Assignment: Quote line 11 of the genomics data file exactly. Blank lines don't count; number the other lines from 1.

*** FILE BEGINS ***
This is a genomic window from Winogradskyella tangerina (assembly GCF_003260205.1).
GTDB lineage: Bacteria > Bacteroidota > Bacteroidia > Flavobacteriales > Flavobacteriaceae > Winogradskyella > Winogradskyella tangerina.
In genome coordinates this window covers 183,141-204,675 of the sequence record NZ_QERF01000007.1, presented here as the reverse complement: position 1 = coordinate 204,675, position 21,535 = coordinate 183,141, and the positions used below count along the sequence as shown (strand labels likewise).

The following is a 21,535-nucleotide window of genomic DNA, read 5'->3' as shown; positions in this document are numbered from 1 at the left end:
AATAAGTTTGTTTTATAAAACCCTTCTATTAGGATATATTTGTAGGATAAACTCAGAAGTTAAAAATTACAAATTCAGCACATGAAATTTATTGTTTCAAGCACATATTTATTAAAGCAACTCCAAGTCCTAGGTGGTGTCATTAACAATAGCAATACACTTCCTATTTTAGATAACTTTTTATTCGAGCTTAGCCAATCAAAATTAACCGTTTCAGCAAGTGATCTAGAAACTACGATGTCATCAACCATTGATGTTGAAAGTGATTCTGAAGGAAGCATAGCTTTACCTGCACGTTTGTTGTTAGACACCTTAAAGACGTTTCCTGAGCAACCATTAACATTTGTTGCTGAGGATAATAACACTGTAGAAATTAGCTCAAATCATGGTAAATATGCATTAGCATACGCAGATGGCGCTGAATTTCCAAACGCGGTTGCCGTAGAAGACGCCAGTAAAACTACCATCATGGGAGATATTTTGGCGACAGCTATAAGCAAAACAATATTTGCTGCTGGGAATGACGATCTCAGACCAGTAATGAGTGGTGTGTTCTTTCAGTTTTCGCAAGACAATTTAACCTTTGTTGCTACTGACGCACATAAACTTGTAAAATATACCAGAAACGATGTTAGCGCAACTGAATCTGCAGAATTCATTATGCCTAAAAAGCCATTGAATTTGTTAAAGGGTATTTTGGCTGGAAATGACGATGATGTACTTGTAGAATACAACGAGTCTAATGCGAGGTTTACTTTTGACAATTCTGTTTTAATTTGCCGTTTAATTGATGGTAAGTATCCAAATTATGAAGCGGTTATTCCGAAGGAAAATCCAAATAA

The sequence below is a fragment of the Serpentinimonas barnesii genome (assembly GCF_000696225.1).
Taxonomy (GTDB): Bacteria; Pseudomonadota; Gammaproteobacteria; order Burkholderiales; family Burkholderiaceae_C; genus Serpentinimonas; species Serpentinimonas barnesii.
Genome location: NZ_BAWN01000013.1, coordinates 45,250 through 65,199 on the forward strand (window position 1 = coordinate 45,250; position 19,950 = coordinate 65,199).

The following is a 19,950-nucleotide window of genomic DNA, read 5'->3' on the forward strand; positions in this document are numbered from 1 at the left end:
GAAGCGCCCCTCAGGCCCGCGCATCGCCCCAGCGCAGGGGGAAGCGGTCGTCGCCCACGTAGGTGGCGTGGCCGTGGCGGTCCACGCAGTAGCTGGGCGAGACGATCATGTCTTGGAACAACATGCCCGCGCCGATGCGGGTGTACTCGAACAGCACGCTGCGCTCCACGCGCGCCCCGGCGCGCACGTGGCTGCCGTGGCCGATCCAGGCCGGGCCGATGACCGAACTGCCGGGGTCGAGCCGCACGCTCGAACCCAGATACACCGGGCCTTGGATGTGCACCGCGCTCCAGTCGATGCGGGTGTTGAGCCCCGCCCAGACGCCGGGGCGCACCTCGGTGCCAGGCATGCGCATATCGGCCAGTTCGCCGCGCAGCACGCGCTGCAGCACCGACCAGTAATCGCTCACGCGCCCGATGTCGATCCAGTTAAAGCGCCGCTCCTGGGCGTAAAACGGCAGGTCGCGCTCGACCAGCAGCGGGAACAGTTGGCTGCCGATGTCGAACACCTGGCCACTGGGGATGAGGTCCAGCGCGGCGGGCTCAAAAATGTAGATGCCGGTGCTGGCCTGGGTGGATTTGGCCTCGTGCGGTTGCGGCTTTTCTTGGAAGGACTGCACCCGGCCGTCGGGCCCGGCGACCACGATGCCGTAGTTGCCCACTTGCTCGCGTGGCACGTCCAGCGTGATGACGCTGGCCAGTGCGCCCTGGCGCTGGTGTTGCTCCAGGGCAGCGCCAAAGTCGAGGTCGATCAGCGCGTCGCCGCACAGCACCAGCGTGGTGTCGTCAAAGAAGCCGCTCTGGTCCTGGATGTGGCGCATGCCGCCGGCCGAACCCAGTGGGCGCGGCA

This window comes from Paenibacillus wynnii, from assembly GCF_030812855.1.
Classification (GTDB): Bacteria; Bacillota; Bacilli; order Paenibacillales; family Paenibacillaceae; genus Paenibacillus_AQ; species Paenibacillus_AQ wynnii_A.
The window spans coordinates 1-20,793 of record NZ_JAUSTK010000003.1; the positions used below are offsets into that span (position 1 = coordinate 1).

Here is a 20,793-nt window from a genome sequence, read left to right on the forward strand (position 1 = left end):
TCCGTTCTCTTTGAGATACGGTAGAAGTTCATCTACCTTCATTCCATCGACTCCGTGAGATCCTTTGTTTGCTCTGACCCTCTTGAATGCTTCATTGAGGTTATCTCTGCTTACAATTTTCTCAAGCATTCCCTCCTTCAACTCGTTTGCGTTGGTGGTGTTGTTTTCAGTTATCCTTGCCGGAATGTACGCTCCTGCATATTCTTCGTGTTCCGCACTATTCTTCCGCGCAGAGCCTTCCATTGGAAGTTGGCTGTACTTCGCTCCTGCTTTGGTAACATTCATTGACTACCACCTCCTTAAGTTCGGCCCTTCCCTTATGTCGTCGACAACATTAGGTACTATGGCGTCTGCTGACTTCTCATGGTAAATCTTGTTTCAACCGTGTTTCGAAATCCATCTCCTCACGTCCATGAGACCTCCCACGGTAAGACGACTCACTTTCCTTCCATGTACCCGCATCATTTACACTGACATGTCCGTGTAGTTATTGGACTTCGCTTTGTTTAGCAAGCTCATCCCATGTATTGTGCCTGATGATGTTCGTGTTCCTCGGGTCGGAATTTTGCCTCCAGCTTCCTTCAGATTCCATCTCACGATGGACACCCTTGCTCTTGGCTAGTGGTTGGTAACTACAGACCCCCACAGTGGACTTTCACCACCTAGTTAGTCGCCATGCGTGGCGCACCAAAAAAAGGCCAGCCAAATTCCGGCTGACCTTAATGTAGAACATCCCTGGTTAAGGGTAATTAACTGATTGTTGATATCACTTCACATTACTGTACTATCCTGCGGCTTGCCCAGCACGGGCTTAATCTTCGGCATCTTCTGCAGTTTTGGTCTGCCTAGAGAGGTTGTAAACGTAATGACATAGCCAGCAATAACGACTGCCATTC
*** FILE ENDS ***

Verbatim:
This window comes from Paenibacillus wynnii, from assembly GCF_030812855.1.